Thursday, November 1, 2012

Pecan Cupcakes

Before European settlement, pecans were widely consumed and traded by Native Americans.

As a food source, pecans are a natural choice for preagricultural society. They can provide two to five times more calories per unit weight than wild game, and require no preparation. As a wild forage, the fruit of the previous growing season is commonly still edible when found on the ground. Hollow tree trunks, found in abundance in pecan stands, offer ideal storage of pecans by humans and squirrels alike.

Pecans first became known to Europeans in the 16th century. The first Europeans to come into contact with pecans were Spanish explorers in what is now Mexico, Texas, and Louisiana. The genus Carya does not exist in the Old World. Because of their familiarity with the genus Juglans, these early explorers referred to the nuts as Nogales and Nueces, the Spanish terms for "walnut trees" and "fruit of the walnut." They noted the particularly thin shell and acorn-like shape of the fruit, indicating they were indeed referring to pecans  The Spaniards brought the pecan into Europe, Asia, and Africa beginning in the 16th century. In 1792, William Bartram reported in his botanical book, Travels, a nut tree, Juglans exalata that some botanists today argue was the American pecan tree, but others argue was hickory, Carya ovata. Pecan trees are native to the United States, and writing about the pecan tree goes back to the nation's founders. Thomas Jefferson planted pecan trees, Carya illinoinensis (Illinois nuts), in his nut orchard at his home, Monticello, in Virginia. George Washington reported in his journal that Thomas Jefferson gave him "Illinois nuts", pecans, which George Washington then grew at Mount Vernon, his Virginia home.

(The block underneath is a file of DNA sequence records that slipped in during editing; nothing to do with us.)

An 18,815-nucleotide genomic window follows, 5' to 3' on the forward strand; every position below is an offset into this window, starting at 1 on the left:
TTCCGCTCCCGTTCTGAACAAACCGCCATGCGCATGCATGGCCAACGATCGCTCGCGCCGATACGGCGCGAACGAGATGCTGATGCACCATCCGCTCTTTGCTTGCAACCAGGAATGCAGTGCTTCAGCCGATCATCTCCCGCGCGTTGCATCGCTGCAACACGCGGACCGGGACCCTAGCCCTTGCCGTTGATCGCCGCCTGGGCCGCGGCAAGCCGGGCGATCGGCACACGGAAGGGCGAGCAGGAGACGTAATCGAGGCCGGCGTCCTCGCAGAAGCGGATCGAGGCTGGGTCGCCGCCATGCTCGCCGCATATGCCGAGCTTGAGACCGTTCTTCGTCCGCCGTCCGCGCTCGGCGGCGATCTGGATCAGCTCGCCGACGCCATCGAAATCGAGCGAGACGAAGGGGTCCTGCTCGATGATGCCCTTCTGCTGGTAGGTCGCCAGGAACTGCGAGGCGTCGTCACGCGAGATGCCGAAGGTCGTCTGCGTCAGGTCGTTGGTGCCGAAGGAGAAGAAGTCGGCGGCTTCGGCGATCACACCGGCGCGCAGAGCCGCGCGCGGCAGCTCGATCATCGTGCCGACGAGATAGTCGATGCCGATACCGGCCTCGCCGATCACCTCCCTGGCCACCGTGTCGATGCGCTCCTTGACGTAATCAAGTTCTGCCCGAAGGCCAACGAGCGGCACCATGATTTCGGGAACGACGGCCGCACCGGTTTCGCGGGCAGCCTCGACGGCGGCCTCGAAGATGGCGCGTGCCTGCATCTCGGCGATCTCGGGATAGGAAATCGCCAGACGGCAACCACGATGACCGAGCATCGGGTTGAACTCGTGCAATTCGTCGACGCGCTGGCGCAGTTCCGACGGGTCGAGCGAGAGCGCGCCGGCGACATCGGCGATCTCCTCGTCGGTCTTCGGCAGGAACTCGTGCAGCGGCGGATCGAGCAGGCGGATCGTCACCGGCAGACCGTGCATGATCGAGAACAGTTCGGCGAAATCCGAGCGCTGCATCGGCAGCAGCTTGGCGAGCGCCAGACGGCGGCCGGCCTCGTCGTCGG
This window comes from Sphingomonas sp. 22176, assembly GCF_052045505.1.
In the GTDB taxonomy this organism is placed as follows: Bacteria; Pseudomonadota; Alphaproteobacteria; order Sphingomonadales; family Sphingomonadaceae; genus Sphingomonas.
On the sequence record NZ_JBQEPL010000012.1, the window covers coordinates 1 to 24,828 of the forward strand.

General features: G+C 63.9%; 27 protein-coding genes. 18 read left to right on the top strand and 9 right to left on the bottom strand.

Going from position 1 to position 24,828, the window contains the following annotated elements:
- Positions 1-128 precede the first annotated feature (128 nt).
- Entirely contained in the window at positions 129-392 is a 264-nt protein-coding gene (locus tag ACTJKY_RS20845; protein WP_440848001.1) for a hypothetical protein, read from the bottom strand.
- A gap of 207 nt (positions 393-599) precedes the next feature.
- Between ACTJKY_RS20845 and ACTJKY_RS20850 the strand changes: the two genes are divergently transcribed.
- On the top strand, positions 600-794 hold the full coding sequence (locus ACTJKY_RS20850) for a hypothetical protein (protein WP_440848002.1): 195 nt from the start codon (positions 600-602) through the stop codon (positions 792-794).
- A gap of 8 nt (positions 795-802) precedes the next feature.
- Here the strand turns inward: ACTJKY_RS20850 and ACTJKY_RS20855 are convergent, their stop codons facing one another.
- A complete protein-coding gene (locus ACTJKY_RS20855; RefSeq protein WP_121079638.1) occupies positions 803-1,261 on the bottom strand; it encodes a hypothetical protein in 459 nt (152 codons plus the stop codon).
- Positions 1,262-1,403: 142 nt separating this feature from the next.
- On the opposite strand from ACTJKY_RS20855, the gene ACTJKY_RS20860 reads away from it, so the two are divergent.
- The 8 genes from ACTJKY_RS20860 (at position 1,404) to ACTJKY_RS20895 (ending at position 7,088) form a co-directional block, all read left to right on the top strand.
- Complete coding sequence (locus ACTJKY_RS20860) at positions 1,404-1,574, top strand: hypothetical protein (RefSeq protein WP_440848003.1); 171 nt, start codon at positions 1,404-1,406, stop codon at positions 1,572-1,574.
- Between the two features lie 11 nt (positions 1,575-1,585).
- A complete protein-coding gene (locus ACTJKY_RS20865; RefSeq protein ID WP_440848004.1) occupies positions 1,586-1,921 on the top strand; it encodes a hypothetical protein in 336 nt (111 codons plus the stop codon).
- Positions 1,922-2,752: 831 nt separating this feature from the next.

The pecan cupcakes are perfect any time of the year. 

Pecan Cupcakes
Copyright 2012, Christine’s Pantry. All rights reserved.

1 (10 oz.) box yellow cake mix
1/2 cup water
3 tablespoons vegetable oil
2 eggs
1 cup pecans, chopped

2 cups confectioners sugar
2 tablespoons water
1 teaspoon vanilla extract
pecans, garnish

Preheat oven 350 degrees. In a bowl, add cake mix, water, vegetable oil, eggs and chopped pecans, mix well. Line regular muffin cups with paper cupcake liners. Fill the cups half full with batter. Bake for 15 to 18 minutes, or when toothpick inserted in center of cupcake comes out clean. When cool enough, about 5 minutes, remove from pan and cool completely on wire rack. Making sure cupcakes are completely cool before frosting.

Combine confectioners sugar, water and vanilla extract. Frost cupcakes. Garnish with pecans. Enjoy!



  1. Christine, you reminded me of the simple joy of cupcakes and pecans! :)

  2. Pecans are not quite common over here, at least not as common as walnuts. The cupcake looks delish!


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